Federal Reserve Chairman Jerome Powell on Aug. 27 gave stock investors the green light to throw more money at the market.
In a virtual speech to the annual Jackson Hole monetary policy conclave, Powell declared that the central bank would allow inflation to rise above 2% if that followed a period of persistently low inflation, essentially abandoning its longtime target.
Powell only codified what the Fed has been doing since COVID-19 sent the U.S. economy into the deepest recession since the Great Depression: Cutting interest rates to zero and engaging in trillions of dollars’ worth of securities purchases to shore up shaky markets, and stimulate the economy and job creation.
One leading market guru thinks we’re just getting started. Sam Stovall, chief investment strategist for CFRA in New York, says that, based on history, the new bull market that emerged from the February-March COVID bear market could last three years. By one model, he says, that could take the S&P 500 30% higher, which would put it around 4,500 points in 2023. (Stovall has not published an official projection for 2023.)
Stovall, who’s been a market analyst and strategist for over three decades, bases his projection, in part, on sunny forecasts from his firm’s economists, who see a V-shaped economic recovery on the horizon. (He says they called the 32.9% second-quarter GDP decline almost to the percentage point.)
Speaking to me last week before Powell’s remarks, Stovall explained how rock-bottom interest rates shape his forecast.
“Because of the intrinsic value model, using very low interest rates to forecast share prices, the lower the interest rates, the higher the projected price is,” he told me. “So, S&P 500 earnings divided by the Moody’s investment grade bond yield is basically pointing to a near 30% appreciation from here.”
In fact, CFRA looks for a 30% earnings increase for S&P 500 companies, while mid-cap earnings should rise 45% and small-caps’ earnings more than double in 2021. That’s why, despite the worst unemployment since the Great Depression, the stock market is soaring.
“The stock market is looking across the valley, which is looking at the second half of this year, all of 2021,” Stovall said. Still, Americans can be forgiven if they can’t fathom why there’s such a huge gap between the real world in which they live and Planet Wall Street.
So, what’s good to own now? The table below shows S&P 500 growth stocks outpacing value by an astonishing 24 percentage points from the March lows through Friday, Aug. 21.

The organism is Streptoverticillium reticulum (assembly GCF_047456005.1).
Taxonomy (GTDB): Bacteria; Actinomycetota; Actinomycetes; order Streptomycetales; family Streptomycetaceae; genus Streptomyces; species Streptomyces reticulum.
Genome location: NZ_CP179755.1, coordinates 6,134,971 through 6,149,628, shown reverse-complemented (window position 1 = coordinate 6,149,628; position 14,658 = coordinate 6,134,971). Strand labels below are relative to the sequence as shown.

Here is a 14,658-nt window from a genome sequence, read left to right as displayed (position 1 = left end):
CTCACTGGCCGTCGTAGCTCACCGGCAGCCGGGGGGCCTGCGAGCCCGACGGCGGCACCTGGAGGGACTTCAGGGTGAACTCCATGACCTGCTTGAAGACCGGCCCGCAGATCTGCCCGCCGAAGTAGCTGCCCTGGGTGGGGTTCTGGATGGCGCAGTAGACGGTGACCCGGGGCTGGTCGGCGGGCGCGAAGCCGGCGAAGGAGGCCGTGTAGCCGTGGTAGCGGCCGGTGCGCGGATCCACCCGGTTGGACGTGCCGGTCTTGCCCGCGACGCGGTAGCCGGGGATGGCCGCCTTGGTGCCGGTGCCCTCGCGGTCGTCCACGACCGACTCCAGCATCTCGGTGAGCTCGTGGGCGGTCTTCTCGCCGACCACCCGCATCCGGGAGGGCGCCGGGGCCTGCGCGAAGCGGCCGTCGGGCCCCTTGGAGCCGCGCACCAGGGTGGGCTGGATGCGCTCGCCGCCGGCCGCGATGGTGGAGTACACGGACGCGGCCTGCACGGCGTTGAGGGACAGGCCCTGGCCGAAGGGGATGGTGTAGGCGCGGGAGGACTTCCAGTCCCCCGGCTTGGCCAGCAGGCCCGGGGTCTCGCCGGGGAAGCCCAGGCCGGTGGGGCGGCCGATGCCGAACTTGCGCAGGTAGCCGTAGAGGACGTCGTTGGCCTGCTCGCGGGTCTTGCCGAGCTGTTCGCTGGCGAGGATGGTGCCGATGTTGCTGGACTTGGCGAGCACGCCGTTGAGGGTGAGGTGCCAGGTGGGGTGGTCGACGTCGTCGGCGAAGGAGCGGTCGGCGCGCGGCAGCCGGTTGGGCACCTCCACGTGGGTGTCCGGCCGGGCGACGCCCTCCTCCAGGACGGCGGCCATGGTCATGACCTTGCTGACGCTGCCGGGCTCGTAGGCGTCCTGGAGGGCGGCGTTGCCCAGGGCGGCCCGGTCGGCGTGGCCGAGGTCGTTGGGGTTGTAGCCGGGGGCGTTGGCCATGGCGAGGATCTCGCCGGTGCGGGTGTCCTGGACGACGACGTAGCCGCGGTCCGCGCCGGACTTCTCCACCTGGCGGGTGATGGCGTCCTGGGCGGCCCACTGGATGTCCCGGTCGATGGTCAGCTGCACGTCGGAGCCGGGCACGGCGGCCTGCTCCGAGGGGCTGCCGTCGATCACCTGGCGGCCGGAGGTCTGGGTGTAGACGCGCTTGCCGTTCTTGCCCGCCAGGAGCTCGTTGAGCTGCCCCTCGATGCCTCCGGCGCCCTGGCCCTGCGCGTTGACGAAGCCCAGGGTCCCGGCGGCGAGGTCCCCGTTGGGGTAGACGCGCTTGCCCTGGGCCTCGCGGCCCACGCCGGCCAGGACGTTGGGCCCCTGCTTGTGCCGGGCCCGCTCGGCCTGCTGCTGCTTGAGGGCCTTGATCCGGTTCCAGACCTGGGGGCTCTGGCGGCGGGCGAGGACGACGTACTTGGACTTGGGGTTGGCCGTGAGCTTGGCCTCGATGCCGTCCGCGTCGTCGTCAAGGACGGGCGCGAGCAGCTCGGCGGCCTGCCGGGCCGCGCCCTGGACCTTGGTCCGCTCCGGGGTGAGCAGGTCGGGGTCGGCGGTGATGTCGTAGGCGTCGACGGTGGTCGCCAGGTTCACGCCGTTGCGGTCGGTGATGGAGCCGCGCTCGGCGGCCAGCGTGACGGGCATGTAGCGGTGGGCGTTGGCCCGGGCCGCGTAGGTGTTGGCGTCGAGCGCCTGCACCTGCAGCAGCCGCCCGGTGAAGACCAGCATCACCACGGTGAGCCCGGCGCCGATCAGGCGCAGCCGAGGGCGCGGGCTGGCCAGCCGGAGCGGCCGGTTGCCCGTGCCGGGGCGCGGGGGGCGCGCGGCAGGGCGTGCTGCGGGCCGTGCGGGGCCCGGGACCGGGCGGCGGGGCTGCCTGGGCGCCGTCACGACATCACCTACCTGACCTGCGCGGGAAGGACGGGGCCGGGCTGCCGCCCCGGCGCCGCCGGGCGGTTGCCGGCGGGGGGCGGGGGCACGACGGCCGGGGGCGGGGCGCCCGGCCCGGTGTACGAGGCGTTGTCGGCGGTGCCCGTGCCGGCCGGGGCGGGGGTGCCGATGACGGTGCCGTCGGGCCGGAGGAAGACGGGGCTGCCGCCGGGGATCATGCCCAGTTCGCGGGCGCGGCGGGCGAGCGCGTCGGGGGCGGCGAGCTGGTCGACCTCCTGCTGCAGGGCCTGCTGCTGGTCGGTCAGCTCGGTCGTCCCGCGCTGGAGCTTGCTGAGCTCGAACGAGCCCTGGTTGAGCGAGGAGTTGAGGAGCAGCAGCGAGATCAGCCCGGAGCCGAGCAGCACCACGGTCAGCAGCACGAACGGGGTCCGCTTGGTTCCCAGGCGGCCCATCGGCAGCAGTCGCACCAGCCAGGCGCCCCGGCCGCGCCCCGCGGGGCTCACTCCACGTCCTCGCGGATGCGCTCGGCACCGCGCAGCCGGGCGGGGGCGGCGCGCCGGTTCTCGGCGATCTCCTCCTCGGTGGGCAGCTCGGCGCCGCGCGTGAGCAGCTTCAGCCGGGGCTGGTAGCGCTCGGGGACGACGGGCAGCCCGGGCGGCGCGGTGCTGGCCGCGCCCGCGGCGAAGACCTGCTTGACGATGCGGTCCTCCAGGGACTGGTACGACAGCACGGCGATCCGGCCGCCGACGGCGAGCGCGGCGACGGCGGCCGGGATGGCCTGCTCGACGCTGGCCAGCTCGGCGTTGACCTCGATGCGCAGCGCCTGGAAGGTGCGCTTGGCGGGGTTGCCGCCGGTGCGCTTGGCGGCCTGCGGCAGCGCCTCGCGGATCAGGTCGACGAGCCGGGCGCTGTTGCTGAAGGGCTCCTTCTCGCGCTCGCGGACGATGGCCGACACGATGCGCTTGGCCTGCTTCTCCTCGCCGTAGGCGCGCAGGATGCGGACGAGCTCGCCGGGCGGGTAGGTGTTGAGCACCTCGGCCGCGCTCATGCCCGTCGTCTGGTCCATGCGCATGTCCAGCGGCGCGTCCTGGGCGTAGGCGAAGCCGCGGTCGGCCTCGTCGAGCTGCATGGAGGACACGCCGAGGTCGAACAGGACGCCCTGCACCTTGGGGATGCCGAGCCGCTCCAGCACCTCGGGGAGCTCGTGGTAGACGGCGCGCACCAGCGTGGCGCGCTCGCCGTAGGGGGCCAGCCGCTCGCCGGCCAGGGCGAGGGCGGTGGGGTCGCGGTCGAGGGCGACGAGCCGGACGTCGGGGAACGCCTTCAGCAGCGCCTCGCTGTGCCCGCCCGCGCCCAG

|S&P 500 sector||Percent change – Feb. 19 through March 23, 2020||Percent change – March 23 through Aug. 21, 2020|
|S&P 500 Growth||-31.4%||62.2%|
|S&P 500 Value||-37.0%||38.1%|
|Source: S&P Dow Jones Indices, CFRA Research|
“Going back to 1980, in the six months before declines of 10% or more, and six months after declines of 10% or more, growth beat value 80% of the time.”
Growth looks expensive and value cheap, Stovall says. “If you’d simply plotted the percentage point differential between S&P Growth minus S&P Value, you are now more than two standard deviations above the mean,” he told me. “Last time we were there was just before the tech bubble burst.”
“So, you’ve got to say to yourself, I know all about that ‘trend is your friend’ stuff, but it can’t be my friend forever,” he continued.
People, including me, have been calling for value stocks’ comeback forever, too.
But as the table below shows, the FAANMG stocks — Facebook, Amazon, Apple, Netflix, Microsoft and Alphabet (parent of Google) — haven’t been the only games in town.
|S&P 500 sub-industry||Percent change – Feb. 19 through March 23||Percent change – March 23 through Aug. 21|
|Computer & Electronics Retail||-44.3%||124.9%|
|Technology Hardware, Storage & Peripherals||-31.4%||115.4%|
|Home Improvement Retail||-36.4%||89.0%|
|Diversified Support Services||-46.3%||88.4%|
|Trading Companies & Distributors||-34.7%||84.1%|
|Auto Parts & Equipment||-46.5%||83.4%|
|Sources: S&P Dow Jones Indices, CFRA Research|
Housing-related sub-industries have far and away performed best in the new bull market, as appliances, copper and homebuilding have shown the biggest rebounds. Computer and electronics retail, led by Best Buy, and home-improvement retail, dominated by Home Depot, also have nearly doubled already.
The work-at-home, stay-at-home economy has clearly been the big winner, but Stovall says the easy money has been made in those early cycle recovery stocks.
“Those groups that are improving in terms of relative performance, that had been underperformers for a while, are materials and industrials, which would be consistent with the expectation that the economy is likely to be improving over the coming year,” he said. “They also would benefit because they have pretty negative correlations with the dollar, because they’re so international in nature.”
He also thinks developed market international stocks and emerging markets (which I’ve hated forever and still do) are attractively valued, with relative price-to-earnings ratios one standard deviation below the mean.
In the short term, Stovall is looking for a pullback, possibly around Election Day, and such declines have averaged 8% in the past. That, he says, would represent a buying opportunity, because he thinks this bull market will be around for quite a while.
Howard R. Gold is a columnist for MarketWatch. His newsletter is called “Sheer Heresy.” Follow him on Twitter @howardrgold.